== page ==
In order to obtain nucleotide sequences encoding a variety of derivatives of the naturally occurring PKS, and thus a variety of polyketides for construction of a library, a desired number (97of constructs can be obtained by "mixing and matching" enzymatic activity-encoding portions, and mutations can be introduced into the native host PKS gene cluster or portions thereof. Use of encoding sequence for epothilone domains is preferred.
Mutations can be made to the native sequences using conventional techniques. The substrates for mutation can be an entire cluster of genes or only one or two of them; the substrate for mutation may also be portions of one or more of these genes. Techniques for mutation include preparing synthetic oligonucleotides including the mutations and inserting the mutated sequence into the gene encoding a PKS subunit using restriction endonuclease digestion. (See, e.g. , Kunkel, T. A. Proc Natl Acad Sci USA (1985) 82:448; Geisselsoder et al. Bio Techniques (1987) 5:786.) Alternatively, the mutations can be effected using a mismatched primer (generally 10-20 nucleotides in length) which hybridizes to the native nucleotide sequence (generally cDNA corresponding to the RNA sequence), at a temperature below the melting temperature of the mismatched duplex. The primer can be made specific by keeping primer length and base composition within relatively narrow limits and by keeping the mutant base centrally located. Zoller and Smith, Methods in Enzymology (1983) 100:468. Primer extension, is effected using DNA polymerase. The product of the extension reaction was cloned and those clones containing the mutated DNA were selected. Selection can be accomplished using the mutant primer as a hybridization probe. The technique is also applicable for generating multiple point mutations. See, e.g., Dalbie-McFarland et al. Proc Natl Acad Sci USA (1982) 79:6409. PCR mutagenesis will also find use for effecting the desired mutations.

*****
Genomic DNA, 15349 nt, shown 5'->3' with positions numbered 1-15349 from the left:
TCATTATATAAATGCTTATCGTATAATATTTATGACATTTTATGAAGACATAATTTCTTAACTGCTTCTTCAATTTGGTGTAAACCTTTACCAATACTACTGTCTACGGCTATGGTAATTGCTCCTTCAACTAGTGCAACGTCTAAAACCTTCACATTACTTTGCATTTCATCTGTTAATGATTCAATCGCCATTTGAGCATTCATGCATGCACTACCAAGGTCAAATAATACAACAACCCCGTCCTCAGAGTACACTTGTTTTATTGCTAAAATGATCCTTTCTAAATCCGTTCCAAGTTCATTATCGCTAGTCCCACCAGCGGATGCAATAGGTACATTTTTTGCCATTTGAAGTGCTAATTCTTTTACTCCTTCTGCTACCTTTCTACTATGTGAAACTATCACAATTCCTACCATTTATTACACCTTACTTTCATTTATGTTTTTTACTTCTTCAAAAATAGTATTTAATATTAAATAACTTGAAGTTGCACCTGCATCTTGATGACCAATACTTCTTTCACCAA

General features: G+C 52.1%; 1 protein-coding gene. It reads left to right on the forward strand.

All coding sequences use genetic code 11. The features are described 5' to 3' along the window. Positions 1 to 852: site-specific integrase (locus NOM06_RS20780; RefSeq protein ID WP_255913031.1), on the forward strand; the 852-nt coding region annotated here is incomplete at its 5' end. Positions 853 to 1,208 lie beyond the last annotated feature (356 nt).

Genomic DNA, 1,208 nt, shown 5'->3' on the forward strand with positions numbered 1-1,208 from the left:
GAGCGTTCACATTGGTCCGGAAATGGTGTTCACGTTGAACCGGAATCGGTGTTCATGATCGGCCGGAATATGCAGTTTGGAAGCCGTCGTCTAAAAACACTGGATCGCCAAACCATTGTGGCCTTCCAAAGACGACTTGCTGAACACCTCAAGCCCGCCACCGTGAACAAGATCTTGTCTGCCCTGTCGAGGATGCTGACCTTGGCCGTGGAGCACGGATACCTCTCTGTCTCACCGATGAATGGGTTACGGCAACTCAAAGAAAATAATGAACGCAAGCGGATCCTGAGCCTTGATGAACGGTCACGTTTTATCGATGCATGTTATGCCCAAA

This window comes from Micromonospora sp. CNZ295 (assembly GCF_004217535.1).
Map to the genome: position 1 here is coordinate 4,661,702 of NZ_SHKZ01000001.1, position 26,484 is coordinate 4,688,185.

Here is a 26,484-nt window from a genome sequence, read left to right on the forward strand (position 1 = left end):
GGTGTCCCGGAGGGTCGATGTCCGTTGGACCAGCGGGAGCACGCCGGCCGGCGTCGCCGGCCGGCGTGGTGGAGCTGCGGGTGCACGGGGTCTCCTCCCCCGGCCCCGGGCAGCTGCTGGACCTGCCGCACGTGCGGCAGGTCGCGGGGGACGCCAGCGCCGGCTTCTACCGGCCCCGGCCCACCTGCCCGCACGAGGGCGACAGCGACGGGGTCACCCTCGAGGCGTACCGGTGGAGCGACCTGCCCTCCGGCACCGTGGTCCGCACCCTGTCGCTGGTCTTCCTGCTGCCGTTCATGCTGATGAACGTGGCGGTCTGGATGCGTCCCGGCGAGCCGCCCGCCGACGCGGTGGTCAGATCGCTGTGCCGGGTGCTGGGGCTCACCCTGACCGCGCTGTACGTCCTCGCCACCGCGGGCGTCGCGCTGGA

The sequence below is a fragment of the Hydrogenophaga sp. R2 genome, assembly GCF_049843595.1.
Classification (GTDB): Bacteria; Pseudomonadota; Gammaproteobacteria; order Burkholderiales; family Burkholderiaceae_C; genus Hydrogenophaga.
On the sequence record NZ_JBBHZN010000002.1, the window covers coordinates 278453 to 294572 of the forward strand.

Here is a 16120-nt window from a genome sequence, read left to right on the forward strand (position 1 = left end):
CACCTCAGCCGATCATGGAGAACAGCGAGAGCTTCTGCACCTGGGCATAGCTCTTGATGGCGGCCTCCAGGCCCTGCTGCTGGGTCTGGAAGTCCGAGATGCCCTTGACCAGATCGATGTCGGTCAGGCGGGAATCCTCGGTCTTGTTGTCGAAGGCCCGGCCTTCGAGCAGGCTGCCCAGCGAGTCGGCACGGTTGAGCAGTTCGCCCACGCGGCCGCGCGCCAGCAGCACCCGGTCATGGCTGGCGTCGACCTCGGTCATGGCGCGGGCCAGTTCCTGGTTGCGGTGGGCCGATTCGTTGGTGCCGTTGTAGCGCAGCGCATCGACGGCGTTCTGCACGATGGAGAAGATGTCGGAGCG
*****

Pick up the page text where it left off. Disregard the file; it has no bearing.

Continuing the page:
Random mutagenesis of selected portions of the nucleotide sequences encoding enzymatic activities can be accomplished by several different techniques known in the art, e.g., by inserting an oligonucleotide linker randomly into a plasmid, by irradiation with X-rays or ultraviolet light, by incorporating incorrect nucleotides during in vitro DNA synthesis, by error-prone PCR mutagenesis, by preparing synthetic mutants or by damaging plasmid DNA in vitro with chemicals. Chemical mutagens include, for example, sodium bisulfite, nitrous acid, hydroxylamine, agents which damage or remove bases thereby preventing normal base-pairing such as hydrazine or formic acid, analogues of nucleotide precursors such as nitrosoguanidine, 5-bromouracil, 2-aminopurine, or acridine intercalating agents such as proflavine, acriflavine, quinacrine, and the like. Generally, plasmid DNA or DNA fragments are treated with chemicals, in transformed into E. coli and propagated as a pool or library of mutant plasmids.
In addition to providing mutated forms of regions encoding enzymatic activity, regions encoding corresponding activities from different PKS synthases or from different locations in the same PKS synthase can be recovered, for example, using PCR techniques with appropriate primers. By "corresponding" activity encoding regions is meant those regions encoding the same general type of activity--e.g., a ketoreductase activity in one location of a gene cluster would "correspond" to a ketoreductase-encoding activity in another location in the gene cluster or in a different gene cluster; similarly, a complete reductase cycle could be considered corresponding--e.g., KR/DH/ER would correspond to KR alone.
If replacement of a particular target region in a host polyketide synthase is to be made, this replacement can be conducted in vitro using suitable restriction enzymes or can be effected in vivo using recombinant techniques involving homologous sequences framing the replacement gene in a donor plasmid and a receptor region in a recipient plasmid. Such systems, advantageously involving plasmids of differing temperature sensitivities are described for example, in PCT application WO 96/40968.
The vectors used to perform the various operations to replace the enzymatic activity in the host PKS genes or to support mutations in these regions of the host PKS genes may be chosen to contain control sequences operably linked to the resulting coding sequences in a manner that expression of the coding sequences may be effected in a appropriate host. However, simple cloning vectors may be used as well.